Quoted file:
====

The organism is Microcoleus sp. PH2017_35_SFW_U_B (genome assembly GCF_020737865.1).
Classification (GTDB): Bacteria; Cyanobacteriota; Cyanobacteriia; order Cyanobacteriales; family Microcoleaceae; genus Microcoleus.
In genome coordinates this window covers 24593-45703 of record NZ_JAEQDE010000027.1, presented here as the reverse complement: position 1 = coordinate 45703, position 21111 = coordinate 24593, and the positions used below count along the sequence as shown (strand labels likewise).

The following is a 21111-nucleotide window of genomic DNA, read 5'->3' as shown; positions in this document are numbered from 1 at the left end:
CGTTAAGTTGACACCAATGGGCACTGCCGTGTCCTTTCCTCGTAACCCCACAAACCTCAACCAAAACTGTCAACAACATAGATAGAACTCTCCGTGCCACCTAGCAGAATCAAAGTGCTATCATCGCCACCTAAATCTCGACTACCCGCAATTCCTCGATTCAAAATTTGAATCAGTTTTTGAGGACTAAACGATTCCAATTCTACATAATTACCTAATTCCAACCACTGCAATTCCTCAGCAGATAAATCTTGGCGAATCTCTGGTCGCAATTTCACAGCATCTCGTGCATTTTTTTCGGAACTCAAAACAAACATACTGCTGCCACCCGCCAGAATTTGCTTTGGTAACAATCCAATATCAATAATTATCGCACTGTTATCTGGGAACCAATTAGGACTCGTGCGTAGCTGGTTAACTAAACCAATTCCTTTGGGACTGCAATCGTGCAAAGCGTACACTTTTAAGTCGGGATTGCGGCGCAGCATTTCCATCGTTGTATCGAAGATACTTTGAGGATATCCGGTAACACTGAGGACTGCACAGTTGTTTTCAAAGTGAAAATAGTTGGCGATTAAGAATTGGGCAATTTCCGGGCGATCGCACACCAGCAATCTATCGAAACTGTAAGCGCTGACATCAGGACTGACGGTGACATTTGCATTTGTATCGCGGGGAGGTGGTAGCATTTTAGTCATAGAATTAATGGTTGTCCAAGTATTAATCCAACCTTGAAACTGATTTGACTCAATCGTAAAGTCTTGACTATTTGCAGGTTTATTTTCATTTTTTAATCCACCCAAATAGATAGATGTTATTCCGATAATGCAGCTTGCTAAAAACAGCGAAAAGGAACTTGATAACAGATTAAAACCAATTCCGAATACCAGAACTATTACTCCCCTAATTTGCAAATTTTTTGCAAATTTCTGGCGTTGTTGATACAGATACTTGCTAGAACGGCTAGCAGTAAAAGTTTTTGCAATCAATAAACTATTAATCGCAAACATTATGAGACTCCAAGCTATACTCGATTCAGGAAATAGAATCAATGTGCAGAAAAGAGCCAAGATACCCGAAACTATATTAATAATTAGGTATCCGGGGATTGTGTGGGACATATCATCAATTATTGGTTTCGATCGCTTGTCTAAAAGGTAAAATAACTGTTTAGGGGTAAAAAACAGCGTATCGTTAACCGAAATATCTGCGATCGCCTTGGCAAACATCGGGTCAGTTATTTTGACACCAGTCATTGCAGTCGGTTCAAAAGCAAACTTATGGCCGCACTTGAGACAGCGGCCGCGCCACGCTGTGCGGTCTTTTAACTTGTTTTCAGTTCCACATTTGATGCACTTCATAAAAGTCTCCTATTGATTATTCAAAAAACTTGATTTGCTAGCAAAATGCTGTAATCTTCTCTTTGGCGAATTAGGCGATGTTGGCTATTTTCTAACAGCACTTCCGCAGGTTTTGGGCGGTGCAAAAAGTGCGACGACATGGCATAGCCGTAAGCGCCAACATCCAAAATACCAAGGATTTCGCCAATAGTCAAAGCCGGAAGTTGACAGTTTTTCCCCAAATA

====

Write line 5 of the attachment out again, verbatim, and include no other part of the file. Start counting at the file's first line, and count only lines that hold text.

CGTTAAGTTGACACCAATGGGCACTGCCGTGTCCTTTCCTCGTAACCCCACAAACCTCAACCAAAACTGTCAACAACATAGATAGAACTCTCCGTGCCACCTAGCAGAATCAAAGTGCTATCATCGCCACCTAAATCTCGACTACCCGCAATTCCTCGATTCAAAATTTGAATCAGTTTTTGAGGACTAAACGATTCCAATTCTACATAATTACCTAATTCCAACCACTGCAATTCCTCAGCAGATAAATCTTGGCGAATCTCTGGTCGCAATTTCACAGCATCTCGTGCATTTTTTTCGGAACTCAAAACAAACATACTGCTGCCACCCGCCAGAATTTGCTTTGGTAACAATCCAATATCAATAATTATCGCACTGTTATCTGGGAACCAATTAGGACTCGTGCGTAGCTGGTTAACTAAACCAATTCCTTTGGGACTGCAATCGTGCAAAGCGTACACTTTTAAGTCGGGATTGCGGCGCAGCATTTCCATCGTTGTATCGAAGATACTTTGAGGATATCCGGTAACACTGAGGACTGCACAGTTGTTTTCAAAGTGAAAATAGTTGGCGATTAAGAATTGGGCAATTTCCGGGCGATCGCACACCAGCAATCTATCGAAACTGTAAGCGCTGACATCAGGACTGACGGTGACATTTGCATTTGTATCGCGGGGAGGTGGTAGCATTTTAGTCATAGAATTAATGGTTGTCCAAGTATTAATCCAACCTTGAAACTGATTTGACTCAATCGTAAAGTCTTGACTATTTGCAGGTTTATTTTCATTTTTTAATCCACCCAAATAGATAGATGTTATTCCGATAATGCAGCTTGCTAAAAACAGCGAAAAGGAACTTGATAACAGATTAAAACCAATTCCGAATACCAGAACTATTACTCCCCTAATTTGCAAATTTTTTGCAAATTTCTGGCGTTGTTGATACAGATACTTGCTAGAACGGCTAGCAGTAAAAGTTTTTGCAATCAATAAACTATTAATCGCAAACATTATGAGACTCCAAGCTATACTCGATTCAGGAAATAGAATCAATGTGCAGAAAAGAGCCAAGATACCCGAAACTATATTAATAATTAGGTATCCGGGGATTGTGTGGGACATATCATCAATTATTGGTTTCGATCGCTTGTCTAAAAGGTAAAATAACTGTTTAGGGGTAAAAAACAGCGTATCGTTAACCGAAATATCTGCGATCGCCTTGGCAAACATCGGGTCAGTTATTTTGACACCAGTCATTGCAGTCGGTTCAAAAGCAAACTTATGGCCGCACTTGAGACAGCGGCCGCGCCACGCTGTGCGGTCTTTTAACTTGTTTTCAGTTCCACATTTGATGCACTTCATAAAAGTCTCCTATTGATTATTCAAAAAACTTGATTTGCTAGCAAAATGCTGTAATCTTCTCTTTGGCGAATTAGGCGATGTTGGCTATTTTCTAACAGCACTTCCGCAGGTTTTGGGCGGTGCAAAAAGTGCGACGACATGGCATAGCCGTAAGCGCCAACATCCAAAATACCAAGGATTTCGCCAATAGTCAAAGCCGGAAGTTGACAGTTTTTCCCCAAATA